Royal LePage turns 100 years old this year. That is a long time to be in business for, and all our agents are pretty proud to represent such a long-lived company. It might seem a lifetime ago, but if you look around there’s plenty of evidence of how far we’ve come since 1913. Here are just a few of the events that shaped our world when A. E. LePage decided to shape his…

Life & Times From 100 Years Ago

  • The population of Canada sits at over 35 million people today, but back in 1913 our numbers sat closer to 7, 758, 000 inhabitants. Those numbers swelled in large part due to an influx in immigrants with the intent to farm. In fact, 400, 870 people moved to Canada in 1913 alone. Good thing they got there when they did, as WWI effectively shut the borders in a big way the following year.
  • Canadian Arctic Exploration 1913-1918

    Our True North Strong and Free got a major boost when Vilhjalmur Stefansson got the green light to explore the Arctic. His party left Victoria, BC in June, and explored over 10, 000 km over a span of five years, discovering unknown islands, gathering artifacts, specimens, thousands of photographs, and a larger understanding of our Northern inhabitants.

  • Alys McKey Bryant took to the skies, as the first Canadian woman to pilot an airplane on July 31st. She was just the first of many women to fly over our Home and Native Land.
  • Hard at work in the McCormick Biscuit Factory – dubbed the “Sunshine Palace” due to its state of the art construction for its day

    A new piece of real estate was added to the London map when the McCormick Biscuit Factory was built in 1913. Sadly, the “Sunshine Palace’s” doors were closed in 2008 and remain vacant to this day.

  • Canadian literature gained a legend when Robertson Davies was born on August 28th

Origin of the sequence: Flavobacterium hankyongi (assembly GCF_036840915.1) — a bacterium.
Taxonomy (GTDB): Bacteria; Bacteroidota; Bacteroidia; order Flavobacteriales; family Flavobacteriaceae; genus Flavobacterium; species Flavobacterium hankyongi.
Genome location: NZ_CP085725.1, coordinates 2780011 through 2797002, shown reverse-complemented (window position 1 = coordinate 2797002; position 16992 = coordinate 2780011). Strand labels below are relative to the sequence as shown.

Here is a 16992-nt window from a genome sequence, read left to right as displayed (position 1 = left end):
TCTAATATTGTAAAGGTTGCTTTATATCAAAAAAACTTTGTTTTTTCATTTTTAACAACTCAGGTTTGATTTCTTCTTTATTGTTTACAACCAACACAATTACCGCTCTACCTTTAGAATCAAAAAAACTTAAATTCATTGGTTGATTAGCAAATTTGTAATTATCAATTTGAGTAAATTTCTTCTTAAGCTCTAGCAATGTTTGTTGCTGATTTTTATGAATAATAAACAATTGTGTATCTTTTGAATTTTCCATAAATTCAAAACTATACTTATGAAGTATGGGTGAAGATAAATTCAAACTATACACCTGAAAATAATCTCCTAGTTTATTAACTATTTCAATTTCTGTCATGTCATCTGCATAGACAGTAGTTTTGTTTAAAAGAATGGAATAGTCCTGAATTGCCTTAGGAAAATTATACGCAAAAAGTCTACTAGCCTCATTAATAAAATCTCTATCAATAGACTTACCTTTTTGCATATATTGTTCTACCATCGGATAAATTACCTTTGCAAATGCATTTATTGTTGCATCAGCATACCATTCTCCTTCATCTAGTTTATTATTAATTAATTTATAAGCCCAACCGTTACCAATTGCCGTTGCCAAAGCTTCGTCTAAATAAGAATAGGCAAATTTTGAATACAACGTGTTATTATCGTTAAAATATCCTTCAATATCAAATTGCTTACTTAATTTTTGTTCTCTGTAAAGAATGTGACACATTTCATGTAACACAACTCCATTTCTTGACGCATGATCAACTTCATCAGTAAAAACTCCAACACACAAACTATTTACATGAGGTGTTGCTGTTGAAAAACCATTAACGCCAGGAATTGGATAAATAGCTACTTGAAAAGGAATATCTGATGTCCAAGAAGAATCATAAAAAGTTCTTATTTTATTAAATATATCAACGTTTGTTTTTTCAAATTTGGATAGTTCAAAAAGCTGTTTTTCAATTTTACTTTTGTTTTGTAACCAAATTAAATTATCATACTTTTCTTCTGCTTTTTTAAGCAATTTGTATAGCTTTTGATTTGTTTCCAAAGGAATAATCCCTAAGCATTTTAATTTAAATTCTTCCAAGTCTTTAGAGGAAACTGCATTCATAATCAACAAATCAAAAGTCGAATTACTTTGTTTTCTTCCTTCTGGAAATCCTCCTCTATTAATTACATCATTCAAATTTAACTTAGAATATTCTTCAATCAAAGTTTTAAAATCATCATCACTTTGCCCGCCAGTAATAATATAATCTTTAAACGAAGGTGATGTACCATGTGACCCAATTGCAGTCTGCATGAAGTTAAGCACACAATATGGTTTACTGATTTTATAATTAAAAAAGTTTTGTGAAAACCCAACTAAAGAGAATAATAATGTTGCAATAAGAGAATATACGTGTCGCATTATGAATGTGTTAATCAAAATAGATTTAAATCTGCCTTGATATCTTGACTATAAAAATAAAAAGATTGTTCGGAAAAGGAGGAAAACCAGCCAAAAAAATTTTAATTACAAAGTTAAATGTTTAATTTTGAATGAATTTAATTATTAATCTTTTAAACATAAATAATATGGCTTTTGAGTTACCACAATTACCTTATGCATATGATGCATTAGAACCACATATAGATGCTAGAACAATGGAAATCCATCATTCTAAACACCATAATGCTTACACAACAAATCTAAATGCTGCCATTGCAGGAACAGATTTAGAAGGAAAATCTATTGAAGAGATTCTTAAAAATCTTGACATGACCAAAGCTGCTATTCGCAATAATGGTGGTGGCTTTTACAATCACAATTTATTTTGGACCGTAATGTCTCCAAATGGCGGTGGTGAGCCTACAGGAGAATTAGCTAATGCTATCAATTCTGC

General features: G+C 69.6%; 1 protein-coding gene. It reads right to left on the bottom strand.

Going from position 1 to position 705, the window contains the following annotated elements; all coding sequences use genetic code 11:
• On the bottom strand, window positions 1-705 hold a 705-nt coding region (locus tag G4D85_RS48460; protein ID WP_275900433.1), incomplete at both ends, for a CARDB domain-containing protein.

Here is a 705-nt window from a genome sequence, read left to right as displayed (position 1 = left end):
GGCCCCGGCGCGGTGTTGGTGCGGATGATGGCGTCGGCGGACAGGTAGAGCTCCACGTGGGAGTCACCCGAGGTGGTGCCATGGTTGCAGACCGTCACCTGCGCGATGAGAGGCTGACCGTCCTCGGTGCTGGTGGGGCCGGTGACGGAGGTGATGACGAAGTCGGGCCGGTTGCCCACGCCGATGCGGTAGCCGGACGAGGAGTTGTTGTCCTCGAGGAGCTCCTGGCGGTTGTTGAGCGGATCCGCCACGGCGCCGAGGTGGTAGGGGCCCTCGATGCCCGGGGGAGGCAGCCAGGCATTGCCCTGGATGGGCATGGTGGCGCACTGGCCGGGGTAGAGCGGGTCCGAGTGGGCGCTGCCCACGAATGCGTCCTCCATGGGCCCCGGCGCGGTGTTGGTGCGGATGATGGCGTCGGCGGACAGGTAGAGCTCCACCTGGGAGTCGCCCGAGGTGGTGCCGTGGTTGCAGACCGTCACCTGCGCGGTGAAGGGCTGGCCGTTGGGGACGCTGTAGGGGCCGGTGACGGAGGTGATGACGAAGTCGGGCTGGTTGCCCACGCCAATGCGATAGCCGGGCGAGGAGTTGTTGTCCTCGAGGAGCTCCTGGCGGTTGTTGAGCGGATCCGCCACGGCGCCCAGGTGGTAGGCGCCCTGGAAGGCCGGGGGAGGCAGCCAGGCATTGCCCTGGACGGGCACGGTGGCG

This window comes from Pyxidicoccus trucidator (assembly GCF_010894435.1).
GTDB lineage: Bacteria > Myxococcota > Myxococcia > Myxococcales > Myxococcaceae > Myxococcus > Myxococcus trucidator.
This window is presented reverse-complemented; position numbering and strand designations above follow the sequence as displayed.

• Women received new support, when Mary Phelps Jacob patented the first elastic brassière on November 13th
  • Laura Secord – Canadian Confections since 1913

    Even more comfort was gained when Laura Secord opened its doors, selling chocolates, confections and ice cream to Canadians. Frank P. O’Connor named his new store in honour of the Canadian heroine from the War of 1812.

  • In addition to sweets, Canada gained a little more culture when the National Gallery of Canada was incorporated in 1913
  • Not all was rosy on Canadian soil in 1913. Between November 9th – 12th a gale blew across the Great Lakes that saw many lives, ships and goods lost. It was estimated the cost of the storm was over $500, 000.
  • Construction of the National Transcontinental Railway

    While the population and borders of Canada were growing, so too was our National Transcontinental Railway. The costly construction of this railway line, which ran between Moncton and Prince Rupert, was completed on November 17th.

  • The Elgin Winter Garden Theatre in Toronto held its first performance on December 15th, with none other than Irving Berlin in attendance and even charming the audience with a performance.
  • The Founder of Royal Lepage – A. E. LePage

    Seeing how vibrant a land that Canada was, A. E. LePage decided he wanted to invest in it too. On July 2nd, he opened his real estate business “A. E. LePage – The Bungalow Specialist”. His belief in customer service, professionalism, principled conduct and the highest moral and ethical standards remain Royal LePage’s hallmarks today. Our first and best real estate agent still inspires all Royal LePage agents today.

    Our motto says it all; How can we help you home?

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